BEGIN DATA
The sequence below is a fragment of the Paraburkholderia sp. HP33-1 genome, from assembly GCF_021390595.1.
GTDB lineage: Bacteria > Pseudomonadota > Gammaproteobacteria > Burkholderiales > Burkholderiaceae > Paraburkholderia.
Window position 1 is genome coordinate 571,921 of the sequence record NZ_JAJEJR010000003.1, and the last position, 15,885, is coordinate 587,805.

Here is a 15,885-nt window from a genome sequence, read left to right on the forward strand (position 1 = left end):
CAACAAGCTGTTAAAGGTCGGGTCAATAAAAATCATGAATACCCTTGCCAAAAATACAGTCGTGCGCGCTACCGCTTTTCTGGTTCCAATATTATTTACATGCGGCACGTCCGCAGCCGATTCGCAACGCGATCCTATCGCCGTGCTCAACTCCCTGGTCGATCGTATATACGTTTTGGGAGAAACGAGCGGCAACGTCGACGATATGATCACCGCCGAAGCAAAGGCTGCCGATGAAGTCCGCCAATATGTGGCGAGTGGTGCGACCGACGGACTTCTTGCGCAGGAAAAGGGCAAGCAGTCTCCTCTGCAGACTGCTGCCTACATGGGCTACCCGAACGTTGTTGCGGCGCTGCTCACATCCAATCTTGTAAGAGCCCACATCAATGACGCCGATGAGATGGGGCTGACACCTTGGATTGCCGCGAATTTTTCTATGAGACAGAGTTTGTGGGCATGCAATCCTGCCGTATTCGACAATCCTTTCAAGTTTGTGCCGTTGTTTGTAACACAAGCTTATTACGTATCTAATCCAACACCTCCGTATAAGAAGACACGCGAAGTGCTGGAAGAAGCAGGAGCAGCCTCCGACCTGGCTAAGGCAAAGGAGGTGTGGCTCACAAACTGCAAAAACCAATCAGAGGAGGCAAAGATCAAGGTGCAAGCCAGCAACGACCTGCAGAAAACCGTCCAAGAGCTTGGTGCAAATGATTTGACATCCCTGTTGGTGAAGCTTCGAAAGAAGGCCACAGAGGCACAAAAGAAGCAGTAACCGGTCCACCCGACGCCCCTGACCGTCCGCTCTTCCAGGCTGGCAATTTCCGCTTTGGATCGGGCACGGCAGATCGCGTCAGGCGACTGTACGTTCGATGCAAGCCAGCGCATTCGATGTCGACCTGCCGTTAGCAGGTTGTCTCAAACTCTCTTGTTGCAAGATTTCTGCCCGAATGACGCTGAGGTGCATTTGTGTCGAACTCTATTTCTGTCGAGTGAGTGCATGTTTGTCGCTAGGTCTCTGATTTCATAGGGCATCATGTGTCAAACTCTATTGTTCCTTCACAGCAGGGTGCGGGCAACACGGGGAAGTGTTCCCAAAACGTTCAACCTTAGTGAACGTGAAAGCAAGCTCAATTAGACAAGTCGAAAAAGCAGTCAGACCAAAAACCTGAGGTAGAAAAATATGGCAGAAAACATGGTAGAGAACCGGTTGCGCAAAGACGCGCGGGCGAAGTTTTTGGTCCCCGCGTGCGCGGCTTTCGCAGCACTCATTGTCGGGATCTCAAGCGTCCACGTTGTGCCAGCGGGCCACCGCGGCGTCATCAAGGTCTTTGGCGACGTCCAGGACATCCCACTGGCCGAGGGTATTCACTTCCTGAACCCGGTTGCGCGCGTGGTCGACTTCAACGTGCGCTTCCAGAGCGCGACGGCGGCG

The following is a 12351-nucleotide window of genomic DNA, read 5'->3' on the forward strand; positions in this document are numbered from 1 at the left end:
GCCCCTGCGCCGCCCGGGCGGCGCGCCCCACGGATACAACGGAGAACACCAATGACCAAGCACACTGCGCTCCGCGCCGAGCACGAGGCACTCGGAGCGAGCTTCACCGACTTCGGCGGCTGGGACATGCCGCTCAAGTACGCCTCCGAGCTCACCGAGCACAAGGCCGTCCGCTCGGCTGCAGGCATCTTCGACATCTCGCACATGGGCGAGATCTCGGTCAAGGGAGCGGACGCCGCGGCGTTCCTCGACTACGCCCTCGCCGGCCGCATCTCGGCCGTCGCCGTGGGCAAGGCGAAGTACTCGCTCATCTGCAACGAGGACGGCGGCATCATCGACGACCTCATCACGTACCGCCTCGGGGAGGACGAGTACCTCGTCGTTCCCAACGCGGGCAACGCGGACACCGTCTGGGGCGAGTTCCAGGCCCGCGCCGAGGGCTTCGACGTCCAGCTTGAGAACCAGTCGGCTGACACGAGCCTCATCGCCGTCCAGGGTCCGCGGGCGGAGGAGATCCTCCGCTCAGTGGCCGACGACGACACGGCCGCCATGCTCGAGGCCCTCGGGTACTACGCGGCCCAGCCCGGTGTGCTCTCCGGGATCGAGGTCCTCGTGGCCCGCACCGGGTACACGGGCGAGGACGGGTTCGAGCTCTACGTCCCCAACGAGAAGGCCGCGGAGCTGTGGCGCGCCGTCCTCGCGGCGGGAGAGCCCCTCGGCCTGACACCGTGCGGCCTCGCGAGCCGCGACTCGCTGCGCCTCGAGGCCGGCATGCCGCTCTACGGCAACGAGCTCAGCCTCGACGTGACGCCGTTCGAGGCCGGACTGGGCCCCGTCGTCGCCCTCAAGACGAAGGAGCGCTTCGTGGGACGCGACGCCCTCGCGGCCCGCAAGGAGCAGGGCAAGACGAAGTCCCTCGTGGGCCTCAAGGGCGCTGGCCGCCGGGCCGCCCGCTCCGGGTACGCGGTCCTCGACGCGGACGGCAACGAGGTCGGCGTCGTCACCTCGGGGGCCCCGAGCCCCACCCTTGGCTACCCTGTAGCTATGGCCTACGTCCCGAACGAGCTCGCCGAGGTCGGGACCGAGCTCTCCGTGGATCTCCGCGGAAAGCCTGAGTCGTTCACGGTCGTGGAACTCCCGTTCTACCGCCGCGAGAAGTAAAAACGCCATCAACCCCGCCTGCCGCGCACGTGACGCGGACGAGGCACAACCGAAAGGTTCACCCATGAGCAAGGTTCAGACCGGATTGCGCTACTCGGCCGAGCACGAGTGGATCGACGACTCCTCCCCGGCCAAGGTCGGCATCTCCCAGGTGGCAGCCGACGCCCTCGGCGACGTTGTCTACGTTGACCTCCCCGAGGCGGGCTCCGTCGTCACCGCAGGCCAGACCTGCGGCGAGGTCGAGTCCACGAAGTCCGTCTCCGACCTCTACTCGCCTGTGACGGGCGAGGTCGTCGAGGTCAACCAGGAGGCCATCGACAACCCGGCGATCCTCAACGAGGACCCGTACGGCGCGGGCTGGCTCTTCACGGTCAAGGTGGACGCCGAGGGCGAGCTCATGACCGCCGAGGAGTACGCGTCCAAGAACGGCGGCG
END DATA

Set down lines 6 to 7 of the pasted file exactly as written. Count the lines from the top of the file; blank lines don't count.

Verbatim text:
The following is a 12351-nucleotide window of genomic DNA, read 5'->3' on the forward strand; positions in this document are numbered from 1 at the left end:
GCCCCTGCGCCGCCCGGGCGGCGCGCCCCACGGATACAACGGAGAACACCAATGACCAAGCACACTGCGCTCCGCGCCGAGCACGAGGCACTCGGAGCGAGCTTCACCGACTTCGGCGGCTGGGACATGCCGCTCAAGTACGCCTCCGAGCTCACCGAGCACAAGGCCGTCCGCTCGGCTGCAGGCATCTTCGACATCTCGCACATGGGCGAGATCTCGGTCAAGGGAGCGGACGCCGCGGCGTTCCTCGACTACGCCCTCGCCGGCCGCATCTCGGCCGTCGCCGTGGGCAAGGCGAAGTACTCGCTCATCTGCAACGAGGACGGCGGCATCATCGACGACCTCATCACGTACCGCCTCGGGGAGGACGAGTACCTCGTCGTTCCCAACGCGGGCAACGCGGACACCGTCTGGGGCGAGTTCCAGGCCCGCGCCGAGGGCTTCGACGTCCAGCTTGAGAACCAGTCGGCTGACACGAGCCTCATCGCCGTCCAGGGTCCGCGGGCGGAGGAGATCCTCCGCTCAGTGGCCGACGACGACACGGCCGCCATGCTCGAGGCCCTCGGGTACTACGCGGCCCAGCCCGGTGTGCTCTCCGGGATCGAGGTCCTCGTGGCCCGCACCGGGTACACGGGCGAGGACGGGTTCGAGCTCTACGTCCCCAACGAGAAGGCCGCGGAGCTGTGGCGCGCCGTCCTCGCGGCGGGAGAGCCCCTCGGCCTGACACCGTGCGGCCTCGCGAGCCGCGACTCGCTGCGCCTCGAGGCCGGCATGCCGCTCTACGGCAACGAGCTCAGCCTCGACGTGACGCCGTTCGAGGCCGGACTGGGCCCCGTCGTCGCCCTCAAGACGAAGGAGCGCTTCGTGGGACGCGACGCCCTCGCGGCCCGCAAGGAGCAGGGCAAGACGAAGTCCCTCGTGGGCCTCAAGGGCGCTGGCCGCCGGGCCGCCCGCTCCGGGTACGCGGTCCTCGACGCGGACGGCAACGAGGTCGGCGTCGTCACCTCGGGGGCCCCGAGCCCCACCCTTGGCTACCCTGTAGCTATGGCCTACGTCCCGAACGAGCTCGCCGAGGTCGGGACCGAGCTCTCCGTGGATCTCCGCGGAAAGCCTGAGTCGTTCACGGTCGTGGAACTCCCGTTCTACCGCCGCGAGAAGTAAAAACGCCATCAACCCCGCCTGCCGCGCACGTGACGCGGACGAGGCACAACCGAAAGGTTCACCCATGAGCAAGGTTCAGACCGGATTGCGCTACTCGGCCGAGCACGAGTGGATCGACGACTCCTCCCCGGCCAAGGTCGGCATCTCCCAGGTGGCAGCCGACGCCCTCGGCGACGTTGTCTACGTTGACCTCCCCGAGGCGGGCTCCGTCGTCACCGCAGGCCAGACCTGCGGCGAGGTCGAGTCCACGAAGTCCGTCTCCGACCTCTACTCGCCTGTGACGGGCGAGGTCGTCGAGGTCAACCAGGAGGCCATCGACAACCCGGCGATCCTCAACGAGGACCCGTACGGCGCGGGCTGGCTCTTCACGGTCAAGGTGGACGCCGAGGGCGAGCTCATGACCGCCGAGGAGTACGCGTCCAAGAACGGCGGCG